Looking for a place to watch a movie or a performance? Visit one of these suggested places to make it more than just fun. Theatre performances in Boston indicate different cultures and movies from around the globe. Boston has countless Theatres and Entertainment Centres, old and new. It’s hard to visit each and every Theatre just to find out the best one.
Here we’ve got a few suggestions for you, Theatres in Boston that you should visit at least once because you’ll definitely visit them again.
Shubert Theatre, now known as Boston’s Theatre District’s “Little Princess” opened in January 24, 1910 with a production of Shakespeare’s “The Taming of the Shrew”. The architecture of the building is built by Thomas M. James (Hill, James, & Whitaker) with approximately 1,600 seating. In 1996, the Shubert Theatre reopens and signs a 40-year lease agreement with the Wang Center with some of its part compromises with Citi Performing Arts Center.
Location: 263-265 Tremont Street.
Opened in 1914 with renovations in 2008, the Wilbur Theatre is one of the historical theatre that hosts not only music but comedy.
Location: 244-250 Tremont Street.
The Cutler Majestic Theatre was opened in 1903 but bought by Emerson College in the mid-1980s. It has capacity of 1200 people and is known for its “Beaux Arts” style theater. Built by the architecture, John Galen Howard, this theater is now a performing arts center for both Emerson College and the community at large. It was also the home base of the Opera Boston.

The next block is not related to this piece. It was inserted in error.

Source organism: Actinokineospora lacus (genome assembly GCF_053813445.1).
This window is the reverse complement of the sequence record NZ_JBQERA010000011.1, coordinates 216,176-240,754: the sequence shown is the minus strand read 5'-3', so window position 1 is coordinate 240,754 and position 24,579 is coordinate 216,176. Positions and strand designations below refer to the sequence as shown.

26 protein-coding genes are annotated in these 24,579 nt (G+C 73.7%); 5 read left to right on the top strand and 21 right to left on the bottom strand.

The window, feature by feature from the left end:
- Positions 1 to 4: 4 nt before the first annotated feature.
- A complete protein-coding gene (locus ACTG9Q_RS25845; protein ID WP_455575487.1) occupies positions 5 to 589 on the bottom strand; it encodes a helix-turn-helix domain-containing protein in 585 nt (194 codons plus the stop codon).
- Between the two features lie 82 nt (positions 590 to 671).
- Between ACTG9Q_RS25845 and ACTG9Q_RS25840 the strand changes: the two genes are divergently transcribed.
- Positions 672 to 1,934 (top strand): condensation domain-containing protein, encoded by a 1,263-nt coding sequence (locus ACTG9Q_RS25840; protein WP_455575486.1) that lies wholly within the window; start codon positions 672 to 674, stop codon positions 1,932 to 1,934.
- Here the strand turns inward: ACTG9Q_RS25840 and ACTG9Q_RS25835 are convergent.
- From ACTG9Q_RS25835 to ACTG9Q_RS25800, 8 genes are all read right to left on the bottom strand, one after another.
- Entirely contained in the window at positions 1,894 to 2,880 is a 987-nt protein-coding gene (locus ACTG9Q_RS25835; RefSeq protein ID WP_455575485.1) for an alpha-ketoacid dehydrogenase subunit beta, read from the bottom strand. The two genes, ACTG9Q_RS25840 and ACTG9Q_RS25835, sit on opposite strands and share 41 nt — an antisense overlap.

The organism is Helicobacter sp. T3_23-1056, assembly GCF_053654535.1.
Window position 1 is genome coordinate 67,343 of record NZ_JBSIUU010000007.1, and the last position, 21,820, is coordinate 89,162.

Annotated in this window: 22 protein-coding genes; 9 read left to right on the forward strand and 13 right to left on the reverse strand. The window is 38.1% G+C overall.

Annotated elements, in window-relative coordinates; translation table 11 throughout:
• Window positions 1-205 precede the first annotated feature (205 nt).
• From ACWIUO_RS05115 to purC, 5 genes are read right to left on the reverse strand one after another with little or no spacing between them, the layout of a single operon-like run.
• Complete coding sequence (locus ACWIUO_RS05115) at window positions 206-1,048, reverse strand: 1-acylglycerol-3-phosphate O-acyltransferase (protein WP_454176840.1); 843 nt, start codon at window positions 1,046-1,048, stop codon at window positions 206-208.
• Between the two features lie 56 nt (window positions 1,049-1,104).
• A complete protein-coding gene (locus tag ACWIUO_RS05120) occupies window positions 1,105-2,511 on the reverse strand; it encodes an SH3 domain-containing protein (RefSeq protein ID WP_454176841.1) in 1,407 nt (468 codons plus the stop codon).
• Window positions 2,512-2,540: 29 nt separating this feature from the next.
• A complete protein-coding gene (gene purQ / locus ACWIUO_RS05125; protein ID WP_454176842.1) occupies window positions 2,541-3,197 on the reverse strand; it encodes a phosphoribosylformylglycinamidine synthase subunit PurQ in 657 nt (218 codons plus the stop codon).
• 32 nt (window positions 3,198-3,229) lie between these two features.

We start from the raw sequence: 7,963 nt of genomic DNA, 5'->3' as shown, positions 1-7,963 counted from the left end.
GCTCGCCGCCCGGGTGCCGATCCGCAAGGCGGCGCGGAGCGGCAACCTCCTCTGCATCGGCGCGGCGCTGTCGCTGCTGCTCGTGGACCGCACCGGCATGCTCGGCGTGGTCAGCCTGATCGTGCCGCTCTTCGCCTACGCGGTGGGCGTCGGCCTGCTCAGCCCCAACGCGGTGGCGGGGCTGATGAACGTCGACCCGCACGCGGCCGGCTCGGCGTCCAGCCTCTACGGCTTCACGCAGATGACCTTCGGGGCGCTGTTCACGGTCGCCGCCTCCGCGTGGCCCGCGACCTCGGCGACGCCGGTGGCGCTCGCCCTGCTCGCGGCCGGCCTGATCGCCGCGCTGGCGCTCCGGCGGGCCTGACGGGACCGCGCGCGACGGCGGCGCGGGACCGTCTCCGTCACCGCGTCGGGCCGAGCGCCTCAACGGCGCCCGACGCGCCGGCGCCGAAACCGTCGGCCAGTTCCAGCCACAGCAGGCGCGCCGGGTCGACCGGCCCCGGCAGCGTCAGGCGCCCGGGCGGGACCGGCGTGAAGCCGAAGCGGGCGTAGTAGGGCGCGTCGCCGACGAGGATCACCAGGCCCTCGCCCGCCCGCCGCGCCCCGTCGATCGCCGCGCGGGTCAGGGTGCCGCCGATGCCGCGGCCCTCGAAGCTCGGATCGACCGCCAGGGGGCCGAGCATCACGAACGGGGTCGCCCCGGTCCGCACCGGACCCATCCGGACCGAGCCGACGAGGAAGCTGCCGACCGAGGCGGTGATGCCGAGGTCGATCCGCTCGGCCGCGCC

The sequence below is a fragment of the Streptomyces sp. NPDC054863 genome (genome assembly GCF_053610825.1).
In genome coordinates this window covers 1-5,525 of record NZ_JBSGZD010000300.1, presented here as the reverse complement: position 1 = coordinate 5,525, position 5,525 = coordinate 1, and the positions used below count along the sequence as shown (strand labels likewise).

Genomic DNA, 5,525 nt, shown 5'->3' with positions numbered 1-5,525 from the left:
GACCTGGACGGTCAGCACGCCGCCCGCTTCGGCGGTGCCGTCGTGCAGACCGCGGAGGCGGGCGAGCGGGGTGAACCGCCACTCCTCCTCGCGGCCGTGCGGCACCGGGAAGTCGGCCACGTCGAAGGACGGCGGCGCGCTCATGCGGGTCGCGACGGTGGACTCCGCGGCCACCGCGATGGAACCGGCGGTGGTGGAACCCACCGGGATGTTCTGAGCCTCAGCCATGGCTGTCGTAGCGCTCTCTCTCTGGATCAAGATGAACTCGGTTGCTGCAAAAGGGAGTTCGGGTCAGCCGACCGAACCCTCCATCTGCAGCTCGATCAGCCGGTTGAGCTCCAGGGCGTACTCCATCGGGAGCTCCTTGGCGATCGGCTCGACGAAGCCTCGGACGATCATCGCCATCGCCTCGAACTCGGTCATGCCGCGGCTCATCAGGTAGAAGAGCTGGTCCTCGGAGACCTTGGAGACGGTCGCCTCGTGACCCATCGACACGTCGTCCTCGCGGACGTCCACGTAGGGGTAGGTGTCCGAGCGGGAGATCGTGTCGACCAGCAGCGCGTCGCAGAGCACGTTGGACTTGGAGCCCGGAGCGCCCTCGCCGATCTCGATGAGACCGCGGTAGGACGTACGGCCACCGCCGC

Location: 219 Tremont Street.
Known as an art venue that is home to performances, the Boston Opera House was originally built as a movie palace. It opened in 1928 but was later rededicated for the Opera Company of Boston in 1980. Now with its remodeling in 2004, it is home to the Boston Ballet and other touring Broadway shows.
Location: 539 Washington Street.
Famous for it’s musical group, the Blue Man Group, Charles Playhouse also known for Shear Madness, a blend of madcap improvisation and spine-tickling mystery. This area is easily missed but with some friendly Bostonians to guide you to this area, it is the only place in Boston to be able to see these two performances.
Location: 74 Warrenton Street.
The Wang Theatre of Boston was opened in 1925 with a larger seating capacity of more than 3,500 people. This theatre was established by Max Schoolman and its design was formulated by Clarence Blackall. The structure of Wang theatre was of the metropolitan theatre back from the days of opening. Known as one of the five largest stages in the country, the Wang Theatre is a venue for world-class theatre, music, Broadway, and dance.
Location: 270 Tremont Street.
Committed to new American plays and music theater explorations, A.R.T. is a professional non-profit theater looking to display neglected works of the past and to established classical texts reinterpreted in a more modern format. Located near Harvard University, this is a theatre with amazing performances that are affordable for those looking for some fun.
Location: 64 Brattle Street.